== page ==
This is our last weekend of long training hikes. After three and a half months, we’ve walked over 110 hours and 300 miles (almost 500 km). We’ve done everything on the to-do lists, we’ve purchased all the gear and tested it, and we’ve packed, re-packed, and re-re-packed our backpacks. We’ve read forums and blogs, we’ve watched documentaries and slideshows, we’ve pored over guide books. We’ve arranged all the transportation from Dallas to France, and from Spain back to Dallas. We’ve overcome injuries, we feel strong and healthy, and we’re ready to get on a plane in less than two weeks.
And we’re trying not to panic.
Everything was fine actually, until we sat down last night with various books and maps spread out on the table, with the idea of figuring out where we might stay each night. We knew this was a somewhat futile endeavor because everyone says that any type of daily plan you make gets tossed out after the first couple of days on the Camino. For example, you may plan to walk to a particular town, but your feet may plan something entirely different that day, and suddenly the question of where to stay comes down to which albergue (hostel) is the fewest number of steps from where you’re currently standing. But we wanted to run through a few scenarios again anyway, since we hadn’t really looked at it since way back in January.
As we were looking through the list of towns we’ll be walking through, we discovered that most of them have at least one place to stay, but many are so small they don’t have a pharmacy, grocery store, restaurant, or ATM machine (almost everything has to be paid in cash). Another issue is that Kathey’s vegetarian, and Spain is decidedly not. The typical set “pilgrim meal” along the way consists of meat, meat, fish, and more meat. And a bottle of wine. I’ll be eating well — Kathey at least will have some good wine. So grocery stores might end up being more important than usual on this trip. And that’s when the conversation suddenly shifted.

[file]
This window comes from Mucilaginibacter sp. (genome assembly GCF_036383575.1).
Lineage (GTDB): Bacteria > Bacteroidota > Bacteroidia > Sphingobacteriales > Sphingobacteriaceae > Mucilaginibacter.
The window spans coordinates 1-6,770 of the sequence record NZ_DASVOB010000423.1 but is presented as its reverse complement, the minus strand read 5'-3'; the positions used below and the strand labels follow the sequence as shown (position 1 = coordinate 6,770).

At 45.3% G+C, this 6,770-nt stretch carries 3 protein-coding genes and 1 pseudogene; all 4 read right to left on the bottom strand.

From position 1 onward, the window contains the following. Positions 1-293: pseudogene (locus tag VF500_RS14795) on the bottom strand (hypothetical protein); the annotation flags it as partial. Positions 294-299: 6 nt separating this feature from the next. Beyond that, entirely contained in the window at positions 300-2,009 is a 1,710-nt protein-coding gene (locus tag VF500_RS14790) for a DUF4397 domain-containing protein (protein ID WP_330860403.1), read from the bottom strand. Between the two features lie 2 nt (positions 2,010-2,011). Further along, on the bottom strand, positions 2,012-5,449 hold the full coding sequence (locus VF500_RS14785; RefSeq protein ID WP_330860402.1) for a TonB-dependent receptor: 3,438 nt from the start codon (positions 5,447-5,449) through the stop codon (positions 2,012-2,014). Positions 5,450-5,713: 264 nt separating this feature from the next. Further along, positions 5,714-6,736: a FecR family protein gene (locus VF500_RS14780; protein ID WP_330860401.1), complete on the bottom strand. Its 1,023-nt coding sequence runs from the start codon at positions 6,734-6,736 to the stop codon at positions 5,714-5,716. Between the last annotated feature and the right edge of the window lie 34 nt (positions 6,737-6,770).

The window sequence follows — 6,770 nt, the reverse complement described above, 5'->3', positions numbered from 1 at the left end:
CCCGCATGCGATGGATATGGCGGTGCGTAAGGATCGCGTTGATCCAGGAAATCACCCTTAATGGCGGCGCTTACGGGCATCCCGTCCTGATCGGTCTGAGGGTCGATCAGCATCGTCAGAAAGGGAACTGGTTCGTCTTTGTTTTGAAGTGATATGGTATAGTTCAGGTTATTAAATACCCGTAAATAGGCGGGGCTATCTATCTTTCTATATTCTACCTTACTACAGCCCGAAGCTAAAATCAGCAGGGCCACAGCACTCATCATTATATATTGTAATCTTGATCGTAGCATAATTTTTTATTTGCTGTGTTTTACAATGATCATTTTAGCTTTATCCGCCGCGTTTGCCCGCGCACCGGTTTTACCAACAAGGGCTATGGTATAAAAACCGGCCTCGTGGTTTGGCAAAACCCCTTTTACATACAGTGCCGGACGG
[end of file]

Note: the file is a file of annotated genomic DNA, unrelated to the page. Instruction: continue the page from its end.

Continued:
“Ok, so let’s skip that town, and that one too, and stay in that larger one. Wait, how many miles is that?” And then the panic started to sink in. “Can we walk that far? How do people do this every day? Whose idea was this anyway? What were we thinking?!”
Wait, wait, wait. Take a breath. Don’t panic. We can do this. Remember that part about how we’ve walked over 300 miles? Remember all the training we’ve done? Remember the bottle of wine?
We’ll deal with the food issue like we always do, and we’ll stop when we get tired, regardless of the size of the town. It’s gonna be great.
So we leave in less than two weeks. And we’re trying not to panic.